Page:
The close-mid central unrounded vowel, or high-mid central unrounded vowel, is a type of vowel sound, used in some spoken languages. The symbol in the International Phonetic Alphabet that represents this sound is ⟨ɘ⟩ and this is a mirrored letter e, and should not be confused with the schwa ⟨ə⟩, which is a turned e. It was added to the IPA in 1993, before that, certain older sources transcribe this vowel ⟨ɤ̈⟩. The ⟨ɘ⟩ letter may be used with a lowering diacritic ⟨ɘ̞⟩, the IPA prefers terms close and open for vowels, and the name of the article follows this. However, a number of linguists, perhaps a majority, prefer the terms high. To type this symbol on most keyboards and hold the ALT key while typing 600 using the number pad keys and its vowel height is close-mid, known as high-mid, which means the tongue is positioned halfway between a close vowel and a mid vowel. Its vowel backness is central, which means the tongue is positioned halfway between a front vowel and a back vowel and it is unrounded, which means that the lips are not rounded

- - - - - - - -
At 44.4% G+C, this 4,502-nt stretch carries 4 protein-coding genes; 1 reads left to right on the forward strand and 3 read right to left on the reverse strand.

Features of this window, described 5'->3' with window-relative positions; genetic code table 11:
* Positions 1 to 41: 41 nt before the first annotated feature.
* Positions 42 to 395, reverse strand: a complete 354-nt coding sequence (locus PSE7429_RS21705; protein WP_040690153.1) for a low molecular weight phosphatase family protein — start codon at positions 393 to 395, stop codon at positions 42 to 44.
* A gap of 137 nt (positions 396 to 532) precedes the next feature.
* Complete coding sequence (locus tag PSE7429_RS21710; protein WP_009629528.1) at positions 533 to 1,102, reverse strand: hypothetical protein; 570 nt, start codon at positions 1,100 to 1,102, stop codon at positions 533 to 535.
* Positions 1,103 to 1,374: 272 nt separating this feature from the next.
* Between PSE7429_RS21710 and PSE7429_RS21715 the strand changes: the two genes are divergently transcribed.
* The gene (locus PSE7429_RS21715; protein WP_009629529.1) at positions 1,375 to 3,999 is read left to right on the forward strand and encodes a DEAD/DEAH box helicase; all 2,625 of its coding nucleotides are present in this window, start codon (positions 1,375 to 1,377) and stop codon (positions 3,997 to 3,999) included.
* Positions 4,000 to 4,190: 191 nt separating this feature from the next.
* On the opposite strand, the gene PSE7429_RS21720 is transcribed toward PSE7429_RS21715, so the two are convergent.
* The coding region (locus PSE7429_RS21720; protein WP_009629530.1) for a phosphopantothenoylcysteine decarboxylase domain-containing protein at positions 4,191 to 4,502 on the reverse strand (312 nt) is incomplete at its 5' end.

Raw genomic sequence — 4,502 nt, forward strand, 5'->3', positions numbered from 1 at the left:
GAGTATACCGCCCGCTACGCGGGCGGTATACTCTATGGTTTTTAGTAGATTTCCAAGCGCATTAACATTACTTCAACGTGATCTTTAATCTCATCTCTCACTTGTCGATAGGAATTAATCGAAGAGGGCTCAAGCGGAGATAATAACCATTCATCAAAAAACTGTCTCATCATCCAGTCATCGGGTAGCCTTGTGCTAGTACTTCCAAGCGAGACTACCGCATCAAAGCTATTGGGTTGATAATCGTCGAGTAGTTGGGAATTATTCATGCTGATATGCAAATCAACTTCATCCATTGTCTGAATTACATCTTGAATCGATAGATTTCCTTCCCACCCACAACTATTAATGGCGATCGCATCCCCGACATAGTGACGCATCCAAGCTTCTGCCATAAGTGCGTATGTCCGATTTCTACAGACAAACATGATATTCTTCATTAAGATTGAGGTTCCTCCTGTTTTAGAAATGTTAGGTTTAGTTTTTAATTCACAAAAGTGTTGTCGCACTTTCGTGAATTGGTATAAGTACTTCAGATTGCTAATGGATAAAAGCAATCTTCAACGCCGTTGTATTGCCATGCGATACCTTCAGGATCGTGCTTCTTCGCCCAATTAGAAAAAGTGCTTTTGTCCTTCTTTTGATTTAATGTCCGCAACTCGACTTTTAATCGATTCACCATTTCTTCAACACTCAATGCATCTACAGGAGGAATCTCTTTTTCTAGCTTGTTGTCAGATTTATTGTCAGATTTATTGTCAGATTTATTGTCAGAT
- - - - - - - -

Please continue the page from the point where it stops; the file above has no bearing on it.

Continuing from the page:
Unicode is a computing industry standard for the consistent encoding and handling of text expressed in most of the worlds writing systems. As of June 2016, the most recent version is Unicode 9.0, the standard is maintained by the Unicode Consortium. Unicodes success at unifying character sets has led to its widespread, the standard has been implemented in many recent technologies, including modern operating systems, XML, and the. NET Framework. Unicode can be implemented by different character encodings, the most commonly used encodings are UTF-8, UTF-16 and the now-obsolete UCS-2. UTF-8 uses one byte for any ASCII character, all of which have the same values in both UTF-8 and ASCII encoding, and up to four bytes for other characters. UCS-2 uses a 16-bit code unit for each character but cannot encode every character in the current Unicode standard, UTF-16 extends UCS-2, using one 16-bit unit for the characters that were representable in UCS-2 and two 16-bit units to handle each of the additional characters.